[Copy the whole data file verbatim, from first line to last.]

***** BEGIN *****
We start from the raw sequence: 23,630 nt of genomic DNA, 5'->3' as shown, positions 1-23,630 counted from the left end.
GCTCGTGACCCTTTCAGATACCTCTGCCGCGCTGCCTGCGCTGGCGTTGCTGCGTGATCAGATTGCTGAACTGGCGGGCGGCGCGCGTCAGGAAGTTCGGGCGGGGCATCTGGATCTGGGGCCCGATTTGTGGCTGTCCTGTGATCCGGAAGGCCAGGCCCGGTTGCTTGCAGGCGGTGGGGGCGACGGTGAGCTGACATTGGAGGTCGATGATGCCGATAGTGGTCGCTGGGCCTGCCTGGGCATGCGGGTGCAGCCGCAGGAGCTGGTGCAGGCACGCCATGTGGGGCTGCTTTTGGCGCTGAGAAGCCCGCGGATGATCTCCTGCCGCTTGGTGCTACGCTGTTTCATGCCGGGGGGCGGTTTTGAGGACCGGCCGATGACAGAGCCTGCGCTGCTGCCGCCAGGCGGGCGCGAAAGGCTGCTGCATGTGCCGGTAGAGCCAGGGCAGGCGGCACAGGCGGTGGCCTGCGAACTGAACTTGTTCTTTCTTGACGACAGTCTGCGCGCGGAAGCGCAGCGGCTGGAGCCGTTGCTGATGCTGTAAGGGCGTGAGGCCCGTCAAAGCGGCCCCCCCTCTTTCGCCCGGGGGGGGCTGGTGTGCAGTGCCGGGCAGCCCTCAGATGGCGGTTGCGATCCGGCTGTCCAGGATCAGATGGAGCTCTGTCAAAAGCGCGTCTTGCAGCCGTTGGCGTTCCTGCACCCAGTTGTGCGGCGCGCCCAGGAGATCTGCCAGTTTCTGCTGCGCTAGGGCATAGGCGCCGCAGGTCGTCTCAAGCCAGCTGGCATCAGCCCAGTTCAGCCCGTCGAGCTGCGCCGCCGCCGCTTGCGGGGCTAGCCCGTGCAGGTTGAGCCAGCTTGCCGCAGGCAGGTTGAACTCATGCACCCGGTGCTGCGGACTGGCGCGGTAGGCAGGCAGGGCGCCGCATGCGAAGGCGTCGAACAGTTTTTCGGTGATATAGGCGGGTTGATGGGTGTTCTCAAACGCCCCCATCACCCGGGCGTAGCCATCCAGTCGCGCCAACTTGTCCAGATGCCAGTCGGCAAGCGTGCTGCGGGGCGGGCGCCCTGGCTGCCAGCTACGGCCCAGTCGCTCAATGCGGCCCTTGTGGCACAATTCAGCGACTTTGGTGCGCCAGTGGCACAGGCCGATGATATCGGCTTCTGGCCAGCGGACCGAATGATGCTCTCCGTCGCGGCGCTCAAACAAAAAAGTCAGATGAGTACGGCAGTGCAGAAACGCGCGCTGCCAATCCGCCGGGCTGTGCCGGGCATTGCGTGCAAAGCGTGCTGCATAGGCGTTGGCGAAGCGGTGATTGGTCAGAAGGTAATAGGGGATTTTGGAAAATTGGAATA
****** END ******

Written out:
We start from the raw sequence: 23,630 nt of genomic DNA, 5'->3' as shown, positions 1-23,630 counted from the left end.
GCTCGTGACCCTTTCAGATACCTCTGCCGCGCTGCCTGCGCTGGCGTTGCTGCGTGATCAGATTGCTGAACTGGCGGGCGGCGCGCGTCAGGAAGTTCGGGCGGGGCATCTGGATCTGGGGCCCGATTTGTGGCTGTCCTGTGATCCGGAAGGCCAGGCCCGGTTGCTTGCAGGCGGTGGGGGCGACGGTGAGCTGACATTGGAGGTCGATGATGCCGATAGTGGTCGCTGGGCCTGCCTGGGCATGCGGGTGCAGCCGCAGGAGCTGGTGCAGGCACGCCATGTGGGGCTGCTTTTGGCGCTGAGAAGCCCGCGGATGATCTCCTGCCGCTTGGTGCTACGCTGTTTCATGCCGGGGGGCGGTTTTGAGGACCGGCCGATGACAGAGCCTGCGCTGCTGCCGCCAGGCGGGCGCGAAAGGCTGCTGCATGTGCCGGTAGAGCCAGGGCAGGCGGCACAGGCGGTGGCCTGCGAACTGAACTTGTTCTTTCTTGACGACAGTCTGCGCGCGGAAGCGCAGCGGCTGGAGCCGTTGCTGATGCTGTAAGGGCGTGAGGCCCGTCAAAGCGGCCCCCCCTCTTTCGCCCGGGGGGGGCTGGTGTGCAGTGCCGGGCAGCCCTCAGATGGCGGTTGCGATCCGGCTGTCCAGGATCAGATGGAGCTCTGTCAAAAGCGCGTCTTGCAGCCGTTGGCGTTCCTGCACCCAGTTGTGCGGCGCGCCCAGGAGATCTGCCAGTTTCTGCTGCGCTAGGGCATAGGCGCCGCAGGTCGTCTCAAGCCAGCTGGCATCAGCCCAGTTCAGCCCGTCGAGCTGCGCCGCCGCCGCTTGCGGGGCTAGCCCGTGCAGGTTGAGCCAGCTTGCCGCAGGCAGGTTGAACTCATGCACCCGGTGCTGCGGACTGGCGCGGTAGGCAGGCAGGGCGCCGCATGCGAAGGCGTCGAACAGTTTTTCGGTGATATAGGCGGGTTGATGGGTGTTCTCAAACGCCCCCATCACCCGGGCGTAGCCATCCAGTCGCGCCAACTTGTCCAGATGCCAGTCGGCAAGCGTGCTGCGGGGCGGGCGCCCTGGCTGCCAGCTACGGCCCAGTCGCTCAATGCGGCCCTTGTGGCACAATTCAGCGACTTTGGTGCGCCAGTGGCACAGGCCGATGATATCGGCTTCTGGCCAGCGGACCGAATGATGCTCTCCGTCGCGGCGCTCAAACAAAAAAGTCAGATGAGTACGGCAGTGCAGAAACGCGCGCTGCCAATCCGCCGGGCTGTGCCGGGCATTGCGTGCAAAGCGTGCTGCATAGGCGTTGGCGAAGCGGTGATTGGTCAGAAGGTAATAGGGGATTTTGGAAAATTGGAATA